> > "All" you have to do is:
> >
> >   a) - choose a new and "likely to be trendy" standard
> >   b) - implement it *all* in Erlang
> >   c) - do significant work with the standardization committee
> >   d) - make a product
> >   e) - give the product away or sell it
> >   f) - sell support
> >
> > Examples of this are (xmpp - process one) (netconf - tail-f) (AMQP - rabbit MQ)
> > (this is a list of (protocol, company) pairs)
> >
> > The tricky bit is choosing a) (many choices) b) (more tricky than you
> > think) and in the c) .. f) parts much can go wrong.
> >
> > Note - the above three standards all involved communication and
> > protocol implementation
> > which Erlang is pretty good at.
> >
> > /Joe
> >
> >> If you want to do something cool with Erlang you have burn for it - at least
> >> if you are not deciding what you should work on direcly - and then go and
> >> execute it!
> >>
> >> Enjoy the ride!!
> >> Torben
> >>
> >>
> >>>
> >>> The example that comes to mind is simulation.  In a previous life, I
> >>> worked for a company that made military simulation software (massively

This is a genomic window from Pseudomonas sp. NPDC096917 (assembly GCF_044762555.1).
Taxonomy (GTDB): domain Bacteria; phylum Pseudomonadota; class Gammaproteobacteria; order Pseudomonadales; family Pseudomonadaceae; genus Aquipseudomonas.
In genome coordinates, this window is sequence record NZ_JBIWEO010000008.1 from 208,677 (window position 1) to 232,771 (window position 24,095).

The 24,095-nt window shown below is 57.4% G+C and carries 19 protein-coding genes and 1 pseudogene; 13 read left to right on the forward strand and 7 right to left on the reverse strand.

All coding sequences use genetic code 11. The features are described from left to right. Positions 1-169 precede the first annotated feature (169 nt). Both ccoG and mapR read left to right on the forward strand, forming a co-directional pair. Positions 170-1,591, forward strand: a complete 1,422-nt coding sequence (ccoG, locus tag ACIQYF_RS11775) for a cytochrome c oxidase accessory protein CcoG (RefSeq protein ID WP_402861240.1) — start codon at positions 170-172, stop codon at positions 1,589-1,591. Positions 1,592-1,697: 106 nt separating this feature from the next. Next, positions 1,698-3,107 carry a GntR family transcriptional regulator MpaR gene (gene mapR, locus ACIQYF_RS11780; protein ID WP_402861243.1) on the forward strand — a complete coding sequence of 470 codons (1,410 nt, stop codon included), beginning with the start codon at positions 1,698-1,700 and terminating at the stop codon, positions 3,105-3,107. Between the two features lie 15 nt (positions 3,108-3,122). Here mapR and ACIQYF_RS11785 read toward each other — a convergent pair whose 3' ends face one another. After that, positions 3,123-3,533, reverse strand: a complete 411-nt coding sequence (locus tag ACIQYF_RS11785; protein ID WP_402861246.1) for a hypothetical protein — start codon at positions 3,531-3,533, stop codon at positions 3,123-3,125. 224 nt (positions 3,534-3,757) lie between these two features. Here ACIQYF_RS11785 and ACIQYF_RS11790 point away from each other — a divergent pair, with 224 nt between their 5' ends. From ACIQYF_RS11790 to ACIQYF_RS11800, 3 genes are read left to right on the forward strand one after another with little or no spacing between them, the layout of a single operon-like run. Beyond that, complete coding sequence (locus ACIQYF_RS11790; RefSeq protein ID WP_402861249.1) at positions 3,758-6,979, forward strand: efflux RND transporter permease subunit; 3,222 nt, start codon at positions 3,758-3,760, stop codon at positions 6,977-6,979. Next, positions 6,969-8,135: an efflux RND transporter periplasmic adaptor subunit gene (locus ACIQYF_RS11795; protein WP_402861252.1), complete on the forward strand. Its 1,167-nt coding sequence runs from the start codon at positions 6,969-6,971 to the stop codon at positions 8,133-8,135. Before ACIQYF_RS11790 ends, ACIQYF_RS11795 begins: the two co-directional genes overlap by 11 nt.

> >>> multiplayer games for folks who shoot real bullets).
> >>>
> >>> Having a networking background, where the natural inclination is to spawn
> >>> a process for every incoming task, I assumed that our simulators operated in
> >>> a similar way - simulate 1000s tanks, spawn 1000 processes and do everything
> >>> asynchronously.  But no... as our coders informed me (I'm a systems guy),
> >>> you can't do that in Java (or C++, which was the bulk of our code) - the
> >>> context switching would bring everything to its knees.
> >>>
> >>> Instead, each tank was implemented as an object - with 4 main threads
> >>> winding their way through every object, 40 times per second.  The code was
> >>> fast, but not surprisingly, it was amazingly brittle - change one object
> >>> (say add a new weapon to a particular tank) and all kinds of things would
> >>> have to be rewritten.
> >>>
> >>> My instinct that yes, indeed, one could implement each entity as an actor
> >>> is what led me to discover Erlang - as pretty much the ONLY run-time
> >>> environment optimized for massive concurrency.
> >>>
> >>> On the other hand, inherently serial applications probably run faster in
> >>> languages and run-time environments optimized for small numbers of threads.
> >>>
> >>> Miles Fidelman
> >>>
> >>>
> >>>
> >>
> >> --
> >> http://www.linkedin.com/in/torbenhoffmann
> >>
> >>
> >> _______________________________________________
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> >>